• Post Reply Bookmark Topic Watch Topic
  • New Topic

Initializer Blocks  RSS feed

 
Arsen Babakhanyan
Greenhorn
Posts: 5
  • Mark post as helpful
  • send pies
  • Quote
  • Report post to moderator
i was thinking that when we create a new object it is created by constructor.
But now i am totally confused.

if we have a class like this :



it will work properly and even more it will be executed before constructor.
how it can be that the object is not created yet, but we can assign to its object variable any value ?

this idea of initializer blocks are very strange for me.
 
Matthew Brown
Bartender
Posts: 4568
9
  • Likes 1
  • Mark post as helpful
  • send pies
  • Quote
  • Report post to moderator
The constructor doesn't create the object. Creation is done by the runtime environment. The constructor is then used to initialise the state - but as you've noted it isn't the only way to initialise the state. Initializer blocks (and simple assignments on the same line as the declaration) can also be used. But the object is created before any of them run.

Think about this simple example of one constructor calling another:
Here two constructors get called. If the constructor did create the object, then wouldn't that create two new objects? But instead only one is created, and then both constructors act on it.
 
Winston Gutkowski
Bartender
Posts: 10575
66
Eclipse IDE Hibernate Ubuntu
  • Likes 1
  • Mark post as helpful
  • send pies
  • Quote
  • Report post to moderator
Arsen Babakhanyan wrote:this idea of initializer blocks are very strange for me.

Probably because they are very rare. In general, you should initialize member values either directly, or in a constructor.

Static initializers, on the other hand:are much more common and, as the example indicates, usually used to initialize something that is quite complex, or that can't be initialized with a single statement.

Tip: If you do decide to write an initializer (and I'd think long and hard before you do), always keep it right next to the value it's initializing.

HIH

Winston
 
Arsen Babakhanyan
Greenhorn
Posts: 5
  • Mark post as helpful
  • send pies
  • Quote
  • Report post to moderator
Winston Gutkowski wrote:
Arsen Babakhanyan wrote:this idea of initializer blocks are very strange for me.

Probably because they are very rare. In general, you should initialize member values either directly, or in a constructor.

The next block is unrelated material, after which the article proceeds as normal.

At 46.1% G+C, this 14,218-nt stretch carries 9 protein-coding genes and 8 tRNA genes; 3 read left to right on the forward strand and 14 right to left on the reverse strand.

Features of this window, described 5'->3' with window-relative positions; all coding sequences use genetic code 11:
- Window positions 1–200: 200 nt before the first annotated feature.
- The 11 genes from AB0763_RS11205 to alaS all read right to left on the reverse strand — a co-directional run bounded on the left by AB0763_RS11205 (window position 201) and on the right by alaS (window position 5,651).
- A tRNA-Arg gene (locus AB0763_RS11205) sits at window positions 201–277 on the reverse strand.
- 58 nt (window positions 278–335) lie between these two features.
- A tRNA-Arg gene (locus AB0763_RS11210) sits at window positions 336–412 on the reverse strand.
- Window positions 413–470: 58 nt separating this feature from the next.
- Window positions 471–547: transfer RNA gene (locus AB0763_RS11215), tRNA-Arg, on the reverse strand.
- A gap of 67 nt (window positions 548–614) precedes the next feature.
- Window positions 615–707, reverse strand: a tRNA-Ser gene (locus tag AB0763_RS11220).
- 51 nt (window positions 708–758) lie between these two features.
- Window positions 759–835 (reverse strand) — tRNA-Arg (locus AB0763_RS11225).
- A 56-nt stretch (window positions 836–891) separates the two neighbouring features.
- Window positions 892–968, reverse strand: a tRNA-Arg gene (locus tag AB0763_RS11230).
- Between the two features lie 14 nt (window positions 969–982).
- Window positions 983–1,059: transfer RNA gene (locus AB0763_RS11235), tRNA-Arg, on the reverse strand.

Static initializers, on the other hand:are much more common and, as the example indicates, usually used to initialize something that is quite complex, or that can't be initialized with a single statement.

HIH

Winston


Actually i think that non-static initializer blocks are not adding any functionality into language, maybe they are just for convenience, everything can be done also without them.
Maybe i am wrong, but for now i don't have any example for it.
 
Winston Gutkowski
Bartender
Posts: 10575
66
Eclipse IDE Hibernate Ubuntu
  • Likes 1
  • Mark post as helpful
  • send pies
  • Quote
  • Report post to moderator
Arsen Babakhanyan wrote:Actually i think that non-static initializer blocks are not adding any functionality into language, maybe they are just for convenience, everything can be done also without them.

And I'd say that's a pretty astute observation. Off the top of my head, I can't think of an occasion where you need one, and I've certainly never writtten one - and I've been writing Java for 12 years.

Winston
 
Campbell Ritchie
Marshal
Posts: 56578
172
  • Likes 1
  • Mark post as helpful
  • send pies
  • Quote
  • Report post to moderator
You may need static initialisers, so you only initialise each static field once.
 
Paul Clapham
Sheriff
Posts: 22835
43
Eclipse IDE Firefox Browser MySQL Database
  • Likes 2
  • Mark post as helpful
  • send pies
  • Quote
  • Report post to moderator
Winston Gutkowski wrote:Off the top of my head, I can't think of an occasion where you need one, and I've certainly never writtten one - and I've been writing Java for 12 years.


You would use an instance initializer block in an anonymous inner class. Those things can't have constructors because they don't have names, so if you want to initialize the object's state in any way, you would have to use the instance initializer.

That being said, there still aren't many use cases. I have in the past used the "double braces" construction, which is an example:



In case it isn't obvious (which it isn't, which is why some people dislike this construction) that's an anonymous subclass of HashSet with an instance initializer block.
 
Bill Gorder
Bartender
Posts: 1682
7
Android IntelliJ IDE Linux Mac OS X Spring
  • Mark post as helpful
  • send pies
  • Quote
  • Report post to moderator
Paul Clapham wrote:I have in the past used the "double braces" construction, which is an example:



In case it isn't obvious (which it isn't, which is why some people dislike this construction) that's an anonymous subclass of HashSet with an instance initializer block.


Double brace initialization, how is it I missed the existence of this. Just when you thought you had seen it all you learn something new in Beginning Java. Thanks Paul you made my day.
 
Winston Gutkowski
Bartender
Posts: 10575
66
Eclipse IDE Hibernate Ubuntu
  • Mark post as helpful
  • send pies
  • Quote
  • Report post to moderator
Paul Clapham wrote:You would use an instance initializer block in an anonymous inner class...

Doh-h-h! Of course you would.

I really must get this Alzheimer's checked out...

Winston
 
With a little knowledge, a cast iron skillet is non-stick and lasts a lifetime.
  • Post Reply Bookmark Topic Watch Topic
  • New Topic
Boost this thread!